Steve Forbes has written the right book at the right time with the right ideas. Read it before you vote.
“Freedom Manifesto: Why Free Markets are Moral and Big Government Isn't,” just out by Forbes and co-author Elizabeth Ames, begins with questions each voter should ponder before Election Day, 2012:
• What kind of a society do we want to be?
• What best serves the public good—free markets or Big Government?
Forbes and Ames make the case that “free markets are moral and Big Government isn’t.” Their arguments are effective because their moral framework includes ideas used by Democrats and liberals like “fairness” and “helping others.” Forbes and Ames write that as a promoter of “the values of trust and cooperation, generosity and democracy, economic freedom has been a more powerful force for individual rights, self-determination—and morality—than any government bureaucracy.”
They acknowledge that, “There are unquestionably greedy people to be found in free markets. There are bad people in all societies. But democratic capitalism is the most moral system because it does the best job of channeling our energies into activities that benefit all of us.”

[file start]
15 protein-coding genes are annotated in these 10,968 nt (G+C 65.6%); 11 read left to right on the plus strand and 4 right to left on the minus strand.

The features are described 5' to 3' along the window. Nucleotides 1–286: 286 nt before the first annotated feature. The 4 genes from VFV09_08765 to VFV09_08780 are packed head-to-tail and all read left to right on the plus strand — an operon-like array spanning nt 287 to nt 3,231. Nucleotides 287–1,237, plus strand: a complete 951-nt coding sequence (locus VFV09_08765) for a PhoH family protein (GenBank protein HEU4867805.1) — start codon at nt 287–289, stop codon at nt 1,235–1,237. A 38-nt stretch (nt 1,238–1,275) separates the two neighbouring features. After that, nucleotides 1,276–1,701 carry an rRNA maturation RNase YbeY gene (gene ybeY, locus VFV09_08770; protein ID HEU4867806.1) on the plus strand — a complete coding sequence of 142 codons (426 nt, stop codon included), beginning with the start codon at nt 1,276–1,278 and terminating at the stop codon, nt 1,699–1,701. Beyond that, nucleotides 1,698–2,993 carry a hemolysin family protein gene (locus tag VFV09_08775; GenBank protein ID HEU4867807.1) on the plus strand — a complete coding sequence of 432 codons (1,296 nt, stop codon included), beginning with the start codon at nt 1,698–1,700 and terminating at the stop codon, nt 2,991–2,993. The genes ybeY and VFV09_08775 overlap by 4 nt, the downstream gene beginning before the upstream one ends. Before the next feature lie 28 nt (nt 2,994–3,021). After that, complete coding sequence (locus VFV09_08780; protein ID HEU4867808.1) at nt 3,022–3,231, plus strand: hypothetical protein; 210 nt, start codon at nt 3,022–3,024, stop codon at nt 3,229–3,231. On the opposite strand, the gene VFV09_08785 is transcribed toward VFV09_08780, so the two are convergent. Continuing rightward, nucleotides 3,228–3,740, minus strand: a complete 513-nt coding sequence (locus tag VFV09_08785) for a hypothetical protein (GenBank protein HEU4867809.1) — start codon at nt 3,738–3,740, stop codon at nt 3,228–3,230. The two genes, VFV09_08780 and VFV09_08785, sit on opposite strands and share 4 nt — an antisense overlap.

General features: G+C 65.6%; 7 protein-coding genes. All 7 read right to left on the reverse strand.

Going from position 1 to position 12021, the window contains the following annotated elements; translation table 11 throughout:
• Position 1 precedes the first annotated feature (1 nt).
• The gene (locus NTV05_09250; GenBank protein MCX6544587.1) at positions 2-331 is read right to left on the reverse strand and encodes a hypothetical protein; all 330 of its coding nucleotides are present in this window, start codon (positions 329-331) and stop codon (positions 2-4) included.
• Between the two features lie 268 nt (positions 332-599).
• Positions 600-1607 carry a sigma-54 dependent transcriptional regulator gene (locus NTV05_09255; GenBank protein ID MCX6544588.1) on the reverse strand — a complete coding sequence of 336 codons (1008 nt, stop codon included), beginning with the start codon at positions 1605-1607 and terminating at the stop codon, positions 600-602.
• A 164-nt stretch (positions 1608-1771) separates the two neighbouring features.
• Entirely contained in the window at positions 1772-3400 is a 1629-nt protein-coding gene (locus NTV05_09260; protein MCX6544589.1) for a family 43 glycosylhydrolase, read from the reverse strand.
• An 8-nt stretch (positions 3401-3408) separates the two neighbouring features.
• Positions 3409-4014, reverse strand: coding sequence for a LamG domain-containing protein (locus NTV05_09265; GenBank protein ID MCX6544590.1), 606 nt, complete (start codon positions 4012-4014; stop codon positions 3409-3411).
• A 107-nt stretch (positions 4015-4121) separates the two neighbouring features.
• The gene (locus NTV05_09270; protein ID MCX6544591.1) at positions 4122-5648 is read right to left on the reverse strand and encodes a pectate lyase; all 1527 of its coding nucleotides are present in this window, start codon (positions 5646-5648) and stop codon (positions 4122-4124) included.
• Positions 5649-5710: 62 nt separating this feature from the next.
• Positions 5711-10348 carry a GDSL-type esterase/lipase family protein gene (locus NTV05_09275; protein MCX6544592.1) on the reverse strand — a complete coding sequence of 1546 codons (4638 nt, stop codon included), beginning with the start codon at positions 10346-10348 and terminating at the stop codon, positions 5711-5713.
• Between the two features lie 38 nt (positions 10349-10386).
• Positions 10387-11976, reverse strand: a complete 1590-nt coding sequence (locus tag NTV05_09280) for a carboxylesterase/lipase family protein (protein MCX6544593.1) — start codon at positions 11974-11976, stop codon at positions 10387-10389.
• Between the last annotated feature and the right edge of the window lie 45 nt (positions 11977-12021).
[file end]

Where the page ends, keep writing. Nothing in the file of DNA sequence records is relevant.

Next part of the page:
Whether you agree with Forbes and Ames depends on the models you prefer regarding choices like these:
• Meeting your needs: FedEx or the Post Office?
• Innovation: Apple or Solyndra?
• Customer service: Nordstrom or the Department of Motor Vehicles?
• Hope, growth, jobs and opportunity: the presidency and policies of Ronald Reagan or Barack Obama?
Some of the “bottom line” questions Forbes and Ames pose are:
• Do you want the bureaucracy that gave you the Post Office to direct your medical treatment and run critical industries?
• Is it fair for people to get ahead based on political connections (crony capitalism) instead of the real value they provide to others (democratic capitalism)?
• Do we want a government with faith in people that promotes prosperity—or one that divides society, punishes enterprise, and restricts our freedom?
Forbes and Ames remind us that, in speaking of the government and its power to tax and control, “In 2004, Hillary Clinton told a group of well-heeled liberal supporters” that (in her words), “We’re going to take away things from you on behalf of the common good.”
It is eight years later and Barack Obama defeated Hillary Clinton for the presidency. But he has based his term in office and his re-election bid on the morality of her premise.
Your thoughts and feelings about that—and reading “Freedom Manifesto”—will help you to choose which candidates you’ll vote for on Election Day.
Communications consultant Jon Kraushar is at www.jonkraushar.net. He is a consultant to corporate and political leaders including Steve Forbes.